Peace Corps doubles placement staff as applications reach 22-year high

A Peace Corps volunteer in Nicaragua. The organization has seen a rise in applicants over the past year. Photo by: Peace Corps

Applications to join the Peace Corps have increased by more than 70 percent over the last year to 17,336 for two-year service positions in fiscal year 2014 — a 22-year high for the U.S. volunteer agency.

In response, the Peace Corps has doubled its placement staff in recent months and boosted its recruitment staff to support the reforms, which includes hiring 10 staff members dedicated exclusively to diversity recruitment, a spokesperson told Devex Wednesday.

Such an uptick in applicants is also sure to make the already competitive service even more so, although applicants have the opportunity to choose to up to three specific countries and program areas at a time, including the option to say “send me anywhere I’m needed.”

The agency linked the increase to the significant changes to the Peace Corps’ application and selection process announced in July to make the process simpler, faster and more personalized. Since the recruitment reform was made public just three months ago, new applications jumped by over 400 percent.

And after losing many qualified candidates due to a burdensome application process, the number of applicants who completed their applications has increased from 23 percent in 2013 to today’s 95 percent.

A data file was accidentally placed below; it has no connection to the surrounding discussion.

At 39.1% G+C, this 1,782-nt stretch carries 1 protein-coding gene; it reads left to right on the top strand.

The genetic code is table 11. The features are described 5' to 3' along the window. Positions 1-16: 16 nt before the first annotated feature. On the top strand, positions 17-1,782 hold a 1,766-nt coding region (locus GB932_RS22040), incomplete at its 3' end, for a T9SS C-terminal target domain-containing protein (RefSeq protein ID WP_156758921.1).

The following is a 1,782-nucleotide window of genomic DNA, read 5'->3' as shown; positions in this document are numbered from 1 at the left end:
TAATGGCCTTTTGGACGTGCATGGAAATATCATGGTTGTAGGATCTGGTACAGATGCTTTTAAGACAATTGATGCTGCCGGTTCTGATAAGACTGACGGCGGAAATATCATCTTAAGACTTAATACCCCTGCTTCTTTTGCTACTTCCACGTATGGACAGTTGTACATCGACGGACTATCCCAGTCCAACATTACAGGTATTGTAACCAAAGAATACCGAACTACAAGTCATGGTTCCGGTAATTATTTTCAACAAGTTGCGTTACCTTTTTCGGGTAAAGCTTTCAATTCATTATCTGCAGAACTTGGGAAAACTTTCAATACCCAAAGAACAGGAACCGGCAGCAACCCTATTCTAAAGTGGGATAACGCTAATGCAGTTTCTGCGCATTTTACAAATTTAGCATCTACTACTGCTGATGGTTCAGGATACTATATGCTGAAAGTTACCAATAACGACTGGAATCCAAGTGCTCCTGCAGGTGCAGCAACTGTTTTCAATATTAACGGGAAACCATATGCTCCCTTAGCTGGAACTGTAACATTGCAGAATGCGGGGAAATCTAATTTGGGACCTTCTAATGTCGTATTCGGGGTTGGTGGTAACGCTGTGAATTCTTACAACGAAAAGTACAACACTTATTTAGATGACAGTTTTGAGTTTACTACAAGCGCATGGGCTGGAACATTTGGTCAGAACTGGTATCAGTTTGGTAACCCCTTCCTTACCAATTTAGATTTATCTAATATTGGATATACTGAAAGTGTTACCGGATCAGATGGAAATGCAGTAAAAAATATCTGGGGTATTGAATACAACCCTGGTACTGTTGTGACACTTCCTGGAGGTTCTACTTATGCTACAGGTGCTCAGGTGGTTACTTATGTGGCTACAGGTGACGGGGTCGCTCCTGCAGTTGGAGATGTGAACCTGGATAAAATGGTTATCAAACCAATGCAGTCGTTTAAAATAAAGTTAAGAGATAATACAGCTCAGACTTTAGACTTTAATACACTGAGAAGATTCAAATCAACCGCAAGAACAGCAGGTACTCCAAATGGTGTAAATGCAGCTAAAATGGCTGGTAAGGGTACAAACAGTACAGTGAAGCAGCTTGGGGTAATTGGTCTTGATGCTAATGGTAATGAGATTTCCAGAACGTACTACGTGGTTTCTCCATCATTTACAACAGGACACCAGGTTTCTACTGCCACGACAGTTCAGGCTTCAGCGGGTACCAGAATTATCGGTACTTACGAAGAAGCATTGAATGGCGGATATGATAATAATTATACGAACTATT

The most contentious change to the process was that candidates can now choose their preferred country in which to serve, as well as the program type and even the specific program. Naysayers suggested the option gave the feel of a “choose your own adventure” story, while advocates lauded the change for professionalizing the volunteer agency.

But since the reforms were implemented, the Peace Corps reports that 54 percent of all applicants have selected the option to serve anywhere they’re needed, and 49 percent have selected the option to serve in any of the six work sectors.

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About the author

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    Kelli Rogers

    Kelli Rogers is a global development reporter for Devex. Based in Bangkok, she covers disaster and crisis response, innovation, women’s rights, and development trends throughout Asia. Prior to her current post, she covered leadership, careers, and the USAID implementer community from Washington, D.C. Previously, she reported on social and environmental issues from Nairobi, Kenya. Kelli holds a bachelor’s degree in journalism from the University of Missouri, and has since reported from more than 20 countries.